Warnings of further cuts have been made amid forecasts the coronavirus pandemic could cost Moray Council more than £5 million.
Reduced revenue from services, less rent from industrial estates and council tax relief for hard-hit households have all contributed to a worsening financial picture at the authority.
Now fresh figures have revealed that once £3.9 million of funding from the Scottish Government is used-up and some bills reduced by £800,000, the cash gap could still amount to £5.5 million by the end of the year.
The council faces significant outlay on coronavirus recovery in a variety of areas, such as education, and officials have warned traditional forms of making costs savings may not be enough.
Yesterday Tim Eagle, leader of the authority’s Conservative group, called for additional support from Holyrood to help cover the costs.
The plea came following the publication of a report from the council’s chief financial officer Lorraine Paisey in which she says budget cuts will need to be found if the gap remains.
The Scottish Government said it would continue to press the UK Government for more cash while continuing to work with councils.
But Mr Eagle believes Holyrood should pledge extra support now to provide certainty for staff and communities.
He said: “Local authorities provide a huge range of vital local services and coming out of lockdown it is more essential than ever for them to be fully funded so they can make local choices on strengthening the economy, protecting jobs and rebuilding services.
“It is not acceptable to be in a position where for the next few months our officers work on detailed plans to try and balance our budget and the SNP then wade-in with some cash.
“They must commit to providing the finances councils need right now so we can get on with providing the services local people truly need and want.”
The estimated annual bill to Moray Council includes anticipated recovery costs in the region of £265,000 for education and £870,000 for leisure services.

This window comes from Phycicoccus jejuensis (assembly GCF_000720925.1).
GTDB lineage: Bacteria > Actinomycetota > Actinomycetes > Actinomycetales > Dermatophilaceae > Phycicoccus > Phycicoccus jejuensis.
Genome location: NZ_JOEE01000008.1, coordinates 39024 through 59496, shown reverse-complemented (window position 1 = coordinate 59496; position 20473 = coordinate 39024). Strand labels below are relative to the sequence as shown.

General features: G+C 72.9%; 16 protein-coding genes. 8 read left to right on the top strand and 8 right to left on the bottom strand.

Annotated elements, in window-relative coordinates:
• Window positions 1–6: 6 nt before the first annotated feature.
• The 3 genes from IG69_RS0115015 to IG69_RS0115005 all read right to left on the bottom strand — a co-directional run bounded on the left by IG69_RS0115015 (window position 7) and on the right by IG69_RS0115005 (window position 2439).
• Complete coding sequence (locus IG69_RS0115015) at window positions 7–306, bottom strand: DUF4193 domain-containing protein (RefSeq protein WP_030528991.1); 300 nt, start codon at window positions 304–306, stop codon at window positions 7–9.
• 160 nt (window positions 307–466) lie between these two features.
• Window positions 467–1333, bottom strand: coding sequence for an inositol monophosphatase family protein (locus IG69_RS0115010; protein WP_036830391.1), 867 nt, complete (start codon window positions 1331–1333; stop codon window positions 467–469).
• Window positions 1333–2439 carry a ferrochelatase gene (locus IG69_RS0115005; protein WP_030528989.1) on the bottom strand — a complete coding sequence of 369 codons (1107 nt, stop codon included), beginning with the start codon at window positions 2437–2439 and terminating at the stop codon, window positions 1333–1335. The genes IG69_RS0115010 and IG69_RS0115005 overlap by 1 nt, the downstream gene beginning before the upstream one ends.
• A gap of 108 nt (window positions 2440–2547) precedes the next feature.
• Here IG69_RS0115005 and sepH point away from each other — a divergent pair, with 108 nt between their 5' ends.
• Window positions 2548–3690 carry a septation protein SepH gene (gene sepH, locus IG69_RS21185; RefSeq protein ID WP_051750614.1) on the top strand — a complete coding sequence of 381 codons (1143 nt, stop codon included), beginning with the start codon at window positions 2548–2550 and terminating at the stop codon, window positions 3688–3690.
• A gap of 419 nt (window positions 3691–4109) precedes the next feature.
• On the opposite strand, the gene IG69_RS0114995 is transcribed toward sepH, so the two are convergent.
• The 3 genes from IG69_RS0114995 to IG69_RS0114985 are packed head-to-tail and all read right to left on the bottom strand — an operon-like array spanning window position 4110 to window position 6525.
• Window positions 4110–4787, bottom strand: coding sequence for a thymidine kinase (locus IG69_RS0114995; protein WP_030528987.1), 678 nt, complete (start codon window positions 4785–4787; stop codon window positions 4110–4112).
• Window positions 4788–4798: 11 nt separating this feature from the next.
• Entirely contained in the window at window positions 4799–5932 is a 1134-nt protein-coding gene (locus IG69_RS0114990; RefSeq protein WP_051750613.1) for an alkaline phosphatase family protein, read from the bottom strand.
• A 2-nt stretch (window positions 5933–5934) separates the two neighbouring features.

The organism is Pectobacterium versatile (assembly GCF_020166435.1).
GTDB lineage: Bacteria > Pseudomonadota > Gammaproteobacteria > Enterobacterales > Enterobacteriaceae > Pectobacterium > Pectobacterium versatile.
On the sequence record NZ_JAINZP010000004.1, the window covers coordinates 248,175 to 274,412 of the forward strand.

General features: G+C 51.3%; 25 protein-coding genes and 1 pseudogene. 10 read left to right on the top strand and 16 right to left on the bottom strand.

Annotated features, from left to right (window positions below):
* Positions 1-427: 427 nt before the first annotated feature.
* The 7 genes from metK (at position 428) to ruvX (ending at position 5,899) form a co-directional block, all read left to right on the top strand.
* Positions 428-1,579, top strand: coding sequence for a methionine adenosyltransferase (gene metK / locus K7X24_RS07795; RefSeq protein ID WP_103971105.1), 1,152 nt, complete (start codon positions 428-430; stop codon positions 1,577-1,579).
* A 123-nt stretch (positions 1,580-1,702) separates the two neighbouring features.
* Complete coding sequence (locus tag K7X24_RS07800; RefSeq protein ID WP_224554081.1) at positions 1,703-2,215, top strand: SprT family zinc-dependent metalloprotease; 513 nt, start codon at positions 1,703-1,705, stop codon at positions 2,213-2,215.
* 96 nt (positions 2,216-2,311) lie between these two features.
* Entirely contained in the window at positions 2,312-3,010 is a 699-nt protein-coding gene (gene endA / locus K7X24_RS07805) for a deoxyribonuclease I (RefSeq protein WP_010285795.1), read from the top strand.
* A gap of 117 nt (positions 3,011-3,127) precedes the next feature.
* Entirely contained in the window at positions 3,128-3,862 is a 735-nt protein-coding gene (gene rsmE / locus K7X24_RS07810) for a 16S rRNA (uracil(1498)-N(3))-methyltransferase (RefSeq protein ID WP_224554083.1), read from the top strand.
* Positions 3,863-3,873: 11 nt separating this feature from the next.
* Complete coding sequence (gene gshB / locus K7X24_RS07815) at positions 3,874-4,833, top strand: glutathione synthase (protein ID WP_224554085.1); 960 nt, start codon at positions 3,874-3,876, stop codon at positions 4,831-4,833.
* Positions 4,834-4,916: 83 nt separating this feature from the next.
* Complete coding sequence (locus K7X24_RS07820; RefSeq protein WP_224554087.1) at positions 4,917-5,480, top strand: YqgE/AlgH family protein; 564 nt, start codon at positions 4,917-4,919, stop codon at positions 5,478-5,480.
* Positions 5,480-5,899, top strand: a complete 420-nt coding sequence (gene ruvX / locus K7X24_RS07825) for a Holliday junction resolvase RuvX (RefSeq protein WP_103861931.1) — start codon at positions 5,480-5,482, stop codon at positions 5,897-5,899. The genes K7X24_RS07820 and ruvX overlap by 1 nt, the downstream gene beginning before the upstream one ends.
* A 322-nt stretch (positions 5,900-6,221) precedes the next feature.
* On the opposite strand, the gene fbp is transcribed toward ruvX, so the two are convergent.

The authority’s emergency cabinet will meet today to discuss the figures and could move for the recommencement of its debt management processes for housing rents, council tax and commercial leases.
In her report, Mrs Paisey said a new short-term strategy to manage finances would be drafted over the next two months.
“The council’s budget for 2020/21 is reliant on reserves and to that extent is overcommitted,” she said.
“The short-term financial strategy should be about removing that structural overspend.
“However, resources are limited and with services concentrating on recovery and redesign a traditional trawl for savings is unlikely to be an effective approach.”
A Scottish Government spokesman said: “We have taken exceptional measures in every area of government as we deal with the challenges of Covid-19 – and that is particularly clear in our support for local services.
“To date, we have committed almost £330 million of additional funding to local government for Covid-19 measures and Scotland’s councils have received £405 million in advanced payments so far this financial year to assist them with their cash flow.
“By the end of July this will have risen to £455 million.”